The excess dichromate is determined by titration against sodium thiosulfate. Subtracting the amount of excess dichromate from the initial amount, gives the amount of ethanol present. Accuracy can be improved by calibrating the dichromate solution against a blank.
One major application for this reaction is in old police breathalyzer tests. When alcohol vapor makes contact with the yellow dichromate-coated crystals, the color changes from yellow to green. The degree of the color change is directly related to the level of alcohol in the suspect's breath.
Potassium dichromate has important uses in photography and in photographic screen printing, where it is used as an oxidizing agent together with a strong mineral acid.
Gum bichromate printing was one of the very first stable photographic printing processes, dating back to about 1850. A solution of gum arabic and potassium dichromate, once applied to paper and dried, will harden when exposed to ultraviolet light.
Chromium intensification or Photochromos uses potassium dichromate together with equal parts of concentrated hydrochloric acid diluted down to approximately 10% v/v to treat weak and thin negatives of black and white photograph roll. This solution reconverts the elemental silver particles in the film to silver chloride. After thorough washing and exposure to actinic light, the film can be redeveloped to its end-point yielding a stronger negative which is able to produce a more satisfactory print.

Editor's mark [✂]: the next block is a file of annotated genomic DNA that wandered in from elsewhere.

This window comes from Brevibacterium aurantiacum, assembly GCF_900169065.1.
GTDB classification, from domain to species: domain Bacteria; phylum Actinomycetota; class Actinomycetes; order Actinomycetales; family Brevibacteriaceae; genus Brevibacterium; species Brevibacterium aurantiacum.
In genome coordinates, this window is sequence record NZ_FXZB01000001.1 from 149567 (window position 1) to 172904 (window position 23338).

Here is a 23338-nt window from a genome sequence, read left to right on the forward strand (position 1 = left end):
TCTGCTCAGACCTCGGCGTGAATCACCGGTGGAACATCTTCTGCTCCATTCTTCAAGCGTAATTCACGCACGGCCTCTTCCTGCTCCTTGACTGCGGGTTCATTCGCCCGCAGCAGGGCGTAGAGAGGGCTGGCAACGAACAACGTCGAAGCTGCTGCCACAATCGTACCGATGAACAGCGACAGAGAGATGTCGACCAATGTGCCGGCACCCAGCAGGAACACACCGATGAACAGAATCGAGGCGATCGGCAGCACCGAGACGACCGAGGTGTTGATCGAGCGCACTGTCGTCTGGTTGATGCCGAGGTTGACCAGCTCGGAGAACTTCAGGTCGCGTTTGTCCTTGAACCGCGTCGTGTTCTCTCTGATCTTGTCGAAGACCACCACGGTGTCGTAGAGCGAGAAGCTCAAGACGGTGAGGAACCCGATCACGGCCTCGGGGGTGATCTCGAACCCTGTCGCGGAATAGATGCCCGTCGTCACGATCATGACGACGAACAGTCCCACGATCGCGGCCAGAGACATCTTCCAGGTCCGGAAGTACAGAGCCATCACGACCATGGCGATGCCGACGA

A potassium dichromate solution in sulfuric acid can be used to produce a reversal negative (i.e., a positive transparency from a negative film). This is effected by developing a black and white film but allowing the development to proceed more or less to the end point. The development is then stopped by copious washing and the film then treated in the acid dichromate solution. This converts the silver metal to silver sulfate, a compound that is insensitive to light. After thorough washing and exposure to actinic light, the film is developed again allowing the previously unexposed silver halide to be reduced to silver metal.
The results obtained can be unpredictable, but sometimes excellent results are obtained producing images that would otherwise be unobtainable. This process can be coupled with solarisation so that the end product resembles a negative and is suitable for printing in the normal way.
In screen-printing a fine screen of bolting silk or similar material is stretched taut onto a frame similar to the way canvas is prepared before painting. A colloid sensitized with a dichromate is applied evenly to the taut screen. Once the dichromate mixture is dry, a full-size photographic negative is attached securely onto the surface of the screen, and the whole assembly exposed to strong light - typically about half an hour in bright sunlight - hardening the exposed colloid. When the negative is removed, the unexposed mixture on the screen can be washed off with warm water, leaving the hardened mixture intact, acting as a precise mask of the desired pattern, which can then be printed with the usual screen-printing process.